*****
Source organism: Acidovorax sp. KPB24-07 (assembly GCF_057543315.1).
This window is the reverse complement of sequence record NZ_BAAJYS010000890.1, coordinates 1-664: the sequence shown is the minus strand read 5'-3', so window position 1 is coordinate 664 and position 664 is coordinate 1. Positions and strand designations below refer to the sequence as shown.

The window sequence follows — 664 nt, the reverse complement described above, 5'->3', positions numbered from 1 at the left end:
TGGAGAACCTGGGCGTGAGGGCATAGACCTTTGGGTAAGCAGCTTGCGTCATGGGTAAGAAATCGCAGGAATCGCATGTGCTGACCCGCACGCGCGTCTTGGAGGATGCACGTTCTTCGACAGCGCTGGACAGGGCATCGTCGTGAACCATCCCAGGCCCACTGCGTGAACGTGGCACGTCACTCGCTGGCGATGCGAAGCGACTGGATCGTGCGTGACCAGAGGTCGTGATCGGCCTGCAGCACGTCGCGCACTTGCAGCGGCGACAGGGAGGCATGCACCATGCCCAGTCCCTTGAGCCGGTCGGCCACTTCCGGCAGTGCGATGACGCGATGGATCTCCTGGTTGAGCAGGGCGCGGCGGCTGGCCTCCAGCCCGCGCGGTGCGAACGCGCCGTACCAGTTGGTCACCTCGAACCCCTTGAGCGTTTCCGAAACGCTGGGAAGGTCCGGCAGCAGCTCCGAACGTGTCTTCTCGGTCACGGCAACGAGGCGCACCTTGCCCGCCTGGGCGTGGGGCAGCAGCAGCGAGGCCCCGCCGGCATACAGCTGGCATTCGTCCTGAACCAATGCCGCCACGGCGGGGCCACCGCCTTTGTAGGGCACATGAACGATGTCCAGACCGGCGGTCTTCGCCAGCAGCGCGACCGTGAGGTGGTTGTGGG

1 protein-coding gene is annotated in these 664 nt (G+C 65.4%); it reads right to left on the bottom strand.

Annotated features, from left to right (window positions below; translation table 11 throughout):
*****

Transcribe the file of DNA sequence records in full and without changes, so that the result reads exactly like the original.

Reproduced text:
Source organism: Acidovorax sp. KPB24-07 (assembly GCF_057543315.1).
This window is the reverse complement of sequence record NZ_BAAJYS010000890.1, coordinates 1-664: the sequence shown is the minus strand read 5'-3', so window position 1 is coordinate 664 and position 664 is coordinate 1. Positions and strand designations below refer to the sequence as shown.

The window sequence follows — 664 nt, the reverse complement described above, 5'->3', positions numbered from 1 at the left end:
TGGAGAACCTGGGCGTGAGGGCATAGACCTTTGGGTAAGCAGCTTGCGTCATGGGTAAGAAATCGCAGGAATCGCATGTGCTGACCCGCACGCGCGTCTTGGAGGATGCACGTTCTTCGACAGCGCTGGACAGGGCATCGTCGTGAACCATCCCAGGCCCACTGCGTGAACGTGGCACGTCACTCGCTGGCGATGCGAAGCGACTGGATCGTGCGTGACCAGAGGTCGTGATCGGCCTGCAGCACGTCGCGCACTTGCAGCGGCGACAGGGAGGCATGCACCATGCCCAGTCCCTTGAGCCGGTCGGCCACTTCCGGCAGTGCGATGACGCGATGGATCTCCTGGTTGAGCAGGGCGCGGCGGCTGGCCTCCAGCCCGCGCGGTGCGAACGCGCCGTACCAGTTGGTCACCTCGAACCCCTTGAGCGTTTCCGAAACGCTGGGAAGGTCCGGCAGCAGCTCCGAACGTGTCTTCTCGGTCACGGCAACGAGGCGCACCTTGCCCGCCTGGGCGTGGGGCAGCAGCAGCGAGGCCCCGCCGGCATACAGCTGGCATTCGTCCTGAACCAATGCCGCCACGGCGGGGCCACCGCCTTTGTAGGGCACATGAACGATGTCCAGACCGGCGGTCTTCGCCAGCAGCGCGACCGTGAGGTGGTTGTGGG

1 protein-coding gene is annotated in these 664 nt (G+C 65.4%); it reads right to left on the bottom strand.

Annotated features, from left to right (window positions below; translation table 11 throughout):